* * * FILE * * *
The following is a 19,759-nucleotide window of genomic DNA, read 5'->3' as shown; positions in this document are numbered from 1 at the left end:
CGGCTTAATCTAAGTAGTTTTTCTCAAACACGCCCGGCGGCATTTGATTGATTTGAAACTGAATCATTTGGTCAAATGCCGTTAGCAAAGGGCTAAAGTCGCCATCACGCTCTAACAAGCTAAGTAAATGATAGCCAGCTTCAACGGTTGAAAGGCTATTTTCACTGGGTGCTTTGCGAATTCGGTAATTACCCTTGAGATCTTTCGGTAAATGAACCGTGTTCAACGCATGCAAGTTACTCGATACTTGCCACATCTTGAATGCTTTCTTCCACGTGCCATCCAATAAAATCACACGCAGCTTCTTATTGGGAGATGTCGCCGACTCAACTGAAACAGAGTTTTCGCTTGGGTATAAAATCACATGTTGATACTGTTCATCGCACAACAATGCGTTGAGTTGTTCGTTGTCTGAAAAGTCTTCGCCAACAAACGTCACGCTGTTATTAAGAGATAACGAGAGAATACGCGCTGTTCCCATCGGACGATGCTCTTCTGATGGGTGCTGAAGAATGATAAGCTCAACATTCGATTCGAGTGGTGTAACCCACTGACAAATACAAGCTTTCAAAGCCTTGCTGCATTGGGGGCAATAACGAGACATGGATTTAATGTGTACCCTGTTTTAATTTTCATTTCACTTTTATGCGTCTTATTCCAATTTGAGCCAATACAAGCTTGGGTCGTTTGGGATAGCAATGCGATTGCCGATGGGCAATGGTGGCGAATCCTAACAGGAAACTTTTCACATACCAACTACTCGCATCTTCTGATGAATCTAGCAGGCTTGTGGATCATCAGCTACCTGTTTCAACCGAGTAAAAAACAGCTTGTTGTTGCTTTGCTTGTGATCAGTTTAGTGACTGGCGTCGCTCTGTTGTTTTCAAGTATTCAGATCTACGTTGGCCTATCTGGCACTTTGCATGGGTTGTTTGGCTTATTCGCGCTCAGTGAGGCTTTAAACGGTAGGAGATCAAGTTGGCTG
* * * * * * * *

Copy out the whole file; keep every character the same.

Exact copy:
The following is a 19,759-nucleotide window of genomic DNA, read 5'->3' as shown; positions in this document are numbered from 1 at the left end:
CGGCTTAATCTAAGTAGTTTTTCTCAAACACGCCCGGCGGCATTTGATTGATTTGAAACTGAATCATTTGGTCAAATGCCGTTAGCAAAGGGCTAAAGTCGCCATCACGCTCTAACAAGCTAAGTAAATGATAGCCAGCTTCAACGGTTGAAAGGCTATTTTCACTGGGTGCTTTGCGAATTCGGTAATTACCCTTGAGATCTTTCGGTAAATGAACCGTGTTCAACGCATGCAAGTTACTCGATACTTGCCACATCTTGAATGCTTTCTTCCACGTGCCATCCAATAAAATCACACGCAGCTTCTTATTGGGAGATGTCGCCGACTCAACTGAAACAGAGTTTTCGCTTGGGTATAAAATCACATGTTGATACTGTTCATCGCACAACAATGCGTTGAGTTGTTCGTTGTCTGAAAAGTCTTCGCCAACAAACGTCACGCTGTTATTAAGAGATAACGAGAGAATACGCGCTGTTCCCATCGGACGATGCTCTTCTGATGGGTGCTGAAGAATGATAAGCTCAACATTCGATTCGAGTGGTGTAACCCACTGACAAATACAAGCTTTCAAAGCCTTGCTGCATTGGGGGCAATAACGAGACATGGATTTAATGTGTACCCTGTTTTAATTTTCATTTCACTTTTATGCGTCTTATTCCAATTTGAGCCAATACAAGCTTGGGTCGTTTGGGATAGCAATGCGATTGCCGATGGGCAATGGTGGCGAATCCTAACAGGAAACTTTTCACATACCAACTACTCGCATCTTCTGATGAATCTAGCAGGCTTGTGGATCATCAGCTACCTGTTTCAACCGAGTAAAAAACAGCTTGTTGTTGCTTTGCTTGTGATCAGTTTAGTGACTGGCGTCGCTCTGTTGTTTTCAAGTATTCAGATCTACGTTGGCCTATCTGGCACTTTGCATGGGTTGTTTGGCTTATTCGCGCTCAGTGAGGCTTTAAACGGTAGGAGATCAAGTTGGCTG